New Riverbed new research has revealed the extent to which poor performance of digital services and applications is affecting business performance in Australia.
The firm’s 2018 Digital Performance Global Survey found that while business decision-makers in Australia almost all (99%) agreed that optimising digital performance is essential to business performance, nearly 70% of respondents said critical digital services and applications were failing, diminishing productivity and impacting the customer experience, at least a several times a month.
“The findings for Australia were generally consistent with the global results,” said Riverbed Technology ANZ VP Keith Buckley. “The gap between digital aspirations and digital performance is an issue facing business leaders across the board, and there’s a clear sense of urgency to address it – but a few differences stand out.”
Buckley said Australian business decision-makers were slightly less likely than their global counterparts to experience frequent outages. “But they were more likely to experience challenges resulting from a lack of visibility across their IT environment and into the actual end-user experience,” he added.
“This highlights that achieving digital success is so much more than just keeping the lights on,” he added.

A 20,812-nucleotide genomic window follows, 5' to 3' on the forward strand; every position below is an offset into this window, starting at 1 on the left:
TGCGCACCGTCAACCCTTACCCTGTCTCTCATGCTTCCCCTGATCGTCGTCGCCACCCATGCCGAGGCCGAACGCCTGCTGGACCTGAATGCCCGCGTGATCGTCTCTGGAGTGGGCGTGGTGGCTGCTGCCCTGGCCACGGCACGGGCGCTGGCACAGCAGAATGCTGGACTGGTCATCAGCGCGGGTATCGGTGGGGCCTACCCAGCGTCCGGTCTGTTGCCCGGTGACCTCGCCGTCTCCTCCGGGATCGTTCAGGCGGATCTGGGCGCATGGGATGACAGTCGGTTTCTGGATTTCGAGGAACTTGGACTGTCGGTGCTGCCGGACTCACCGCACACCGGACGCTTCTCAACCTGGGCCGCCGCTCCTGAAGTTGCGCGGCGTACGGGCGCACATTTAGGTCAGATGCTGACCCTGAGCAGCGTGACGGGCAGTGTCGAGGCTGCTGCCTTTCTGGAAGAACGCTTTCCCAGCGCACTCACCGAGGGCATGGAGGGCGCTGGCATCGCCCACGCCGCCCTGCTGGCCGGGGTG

“The ability to measure and manage a user’s digital experience – and having the deep insights to meaningfully improve digital performance – is critical to driving digital business outcomes.”
The global survey – which polled 1,000 business decision-makers at companies with $500 million or more in revenue, including 100 in Australia – also found 95% of Australian businesses listing major challenges around establishing a more successful digital strategy.
The most common barriers to pushing digital strategies and delivering the performance and customer experience required in a digital world were budget constraints (55%), complex and rigid legacy IT infrastructure (41%) and lack of visibility (46%).
Buckley said the urgency with which business leaders prioritised IT investments to address the ramifications of underperforming on digital experience within the next year varied across APAC, with Australia slightly below the average benchmark.
“With the NBN rollout nearing completion, and Australia set to be one of the first countries to roll out 5G technologies, now is the time for organisations to get their houses in order with respect to modernising networks and eliminating blind spots for IT,” he urged.
“We are in a good position as a nation to set the global standard with new digital capabilities over the next few years, and the work we do today is critical to realising this.
Specifically, Buckley listed some ways to help address the poor performance in Australia of digital services and applications.
“You can’t manage what you can’t see,” he said. “Prioritising tools that deliver deep insights into how digital services and apps are performance – and visibility into how your users are actually experiencing them – is key.”
He added that in many instances, organisations were moving quickly to adopt emerging technologies, but were still running it all on old-school networks, built long before the cloud came into being.
“Legacy IT is throttling digital performance,” Buckley said. “It’s a bit like trying to drive a Ferrari on a dirt road.”